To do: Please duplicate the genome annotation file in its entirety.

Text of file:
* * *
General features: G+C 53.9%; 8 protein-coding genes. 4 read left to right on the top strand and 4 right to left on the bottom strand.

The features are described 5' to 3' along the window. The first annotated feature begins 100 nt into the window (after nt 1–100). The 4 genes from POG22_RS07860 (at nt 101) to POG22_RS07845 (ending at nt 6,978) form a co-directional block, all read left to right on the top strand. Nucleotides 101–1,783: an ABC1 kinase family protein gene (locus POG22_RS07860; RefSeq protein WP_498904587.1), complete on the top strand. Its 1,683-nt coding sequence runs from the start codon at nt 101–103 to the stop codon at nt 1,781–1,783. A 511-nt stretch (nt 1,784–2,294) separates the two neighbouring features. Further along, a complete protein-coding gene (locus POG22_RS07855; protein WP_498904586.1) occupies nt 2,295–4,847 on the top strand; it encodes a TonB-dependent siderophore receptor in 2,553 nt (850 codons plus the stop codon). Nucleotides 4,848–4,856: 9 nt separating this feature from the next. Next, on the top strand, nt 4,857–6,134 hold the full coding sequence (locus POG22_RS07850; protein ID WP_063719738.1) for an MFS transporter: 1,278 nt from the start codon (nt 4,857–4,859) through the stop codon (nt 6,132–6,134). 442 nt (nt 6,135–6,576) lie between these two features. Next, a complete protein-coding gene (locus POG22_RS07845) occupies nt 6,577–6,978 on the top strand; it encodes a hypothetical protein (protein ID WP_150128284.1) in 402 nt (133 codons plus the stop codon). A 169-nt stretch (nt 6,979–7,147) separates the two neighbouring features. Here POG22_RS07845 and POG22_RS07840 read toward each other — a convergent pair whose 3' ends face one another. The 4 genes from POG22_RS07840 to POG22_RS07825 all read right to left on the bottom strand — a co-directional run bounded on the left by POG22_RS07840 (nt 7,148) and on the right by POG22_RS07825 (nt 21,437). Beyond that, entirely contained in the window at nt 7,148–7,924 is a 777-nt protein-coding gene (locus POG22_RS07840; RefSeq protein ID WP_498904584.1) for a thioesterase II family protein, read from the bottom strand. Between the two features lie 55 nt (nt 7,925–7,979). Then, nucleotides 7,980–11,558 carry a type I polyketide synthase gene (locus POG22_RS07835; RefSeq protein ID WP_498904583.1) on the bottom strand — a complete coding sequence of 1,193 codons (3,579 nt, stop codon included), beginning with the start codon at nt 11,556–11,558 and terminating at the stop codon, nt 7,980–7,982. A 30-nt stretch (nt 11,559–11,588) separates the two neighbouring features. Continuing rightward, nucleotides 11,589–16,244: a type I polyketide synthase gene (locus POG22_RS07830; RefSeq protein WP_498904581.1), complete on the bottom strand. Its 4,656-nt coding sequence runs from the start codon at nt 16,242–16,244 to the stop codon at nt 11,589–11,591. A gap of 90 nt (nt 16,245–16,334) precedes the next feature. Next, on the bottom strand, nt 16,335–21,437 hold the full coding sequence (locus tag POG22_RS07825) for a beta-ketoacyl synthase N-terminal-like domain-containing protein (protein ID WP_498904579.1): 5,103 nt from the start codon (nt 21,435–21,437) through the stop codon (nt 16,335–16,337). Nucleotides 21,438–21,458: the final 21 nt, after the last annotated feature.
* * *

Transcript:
General features: G+C 53.9%; 8 protein-coding genes. 4 read left to right on the top strand and 4 right to left on the bottom strand.

The features are described 5' to 3' along the window. The first annotated feature begins 100 nt into the window (after nt 1–100). The 4 genes from POG22_RS07860 (at nt 101) to POG22_RS07845 (ending at nt 6,978) form a co-directional block, all read left to right on the top strand. Nucleotides 101–1,783: an ABC1 kinase family protein gene (locus POG22_RS07860; RefSeq protein WP_498904587.1), complete on the top strand. Its 1,683-nt coding sequence runs from the start codon at nt 101–103 to the stop codon at nt 1,781–1,783. A 511-nt stretch (nt 1,784–2,294) separates the two neighbouring features. Further along, a complete protein-coding gene (locus POG22_RS07855; protein WP_498904586.1) occupies nt 2,295–4,847 on the top strand; it encodes a TonB-dependent siderophore receptor in 2,553 nt (850 codons plus the stop codon). Nucleotides 4,848–4,856: 9 nt separating this feature from the next. Next, on the top strand, nt 4,857–6,134 hold the full coding sequence (locus POG22_RS07850; protein ID WP_063719738.1) for an MFS transporter: 1,278 nt from the start codon (nt 4,857–4,859) through the stop codon (nt 6,132–6,134). 442 nt (nt 6,135–6,576) lie between these two features. Next, a complete protein-coding gene (locus POG22_RS07845) occupies nt 6,577–6,978 on the top strand; it encodes a hypothetical protein (protein ID WP_150128284.1) in 402 nt (133 codons plus the stop codon). A 169-nt stretch (nt 6,979–7,147) separates the two neighbouring features. Here POG22_RS07845 and POG22_RS07840 read toward each other — a convergent pair whose 3' ends face one another. The 4 genes from POG22_RS07840 to POG22_RS07825 all read right to left on the bottom strand — a co-directional run bounded on the left by POG22_RS07840 (nt 7,148) and on the right by POG22_RS07825 (nt 21,437). Beyond that, entirely contained in the window at nt 7,148–7,924 is a 777-nt protein-coding gene (locus POG22_RS07840; RefSeq protein ID WP_498904584.1) for a thioesterase II family protein, read from the bottom strand. Between the two features lie 55 nt (nt 7,925–7,979). Then, nucleotides 7,980–11,558 carry a type I polyketide synthase gene (locus POG22_RS07835; RefSeq protein ID WP_498904583.1) on the bottom strand — a complete coding sequence of 1,193 codons (3,579 nt, stop codon included), beginning with the start codon at nt 11,556–11,558 and terminating at the stop codon, nt 7,980–7,982. A 30-nt stretch (nt 11,559–11,588) separates the two neighbouring features. Continuing rightward, nucleotides 11,589–16,244: a type I polyketide synthase gene (locus POG22_RS07830; RefSeq protein WP_498904581.1), complete on the bottom strand. Its 4,656-nt coding sequence runs from the start codon at nt 16,242–16,244 to the stop codon at nt 11,589–11,591. A gap of 90 nt (nt 16,245–16,334) precedes the next feature. Next, on the bottom strand, nt 16,335–21,437 hold the full coding sequence (locus tag POG22_RS07825) for a beta-ketoacyl synthase N-terminal-like domain-containing protein (protein ID WP_498904579.1): 5,103 nt from the start codon (nt 21,435–21,437) through the stop codon (nt 16,335–16,337). Nucleotides 21,438–21,458: the final 21 nt, after the last annotated feature.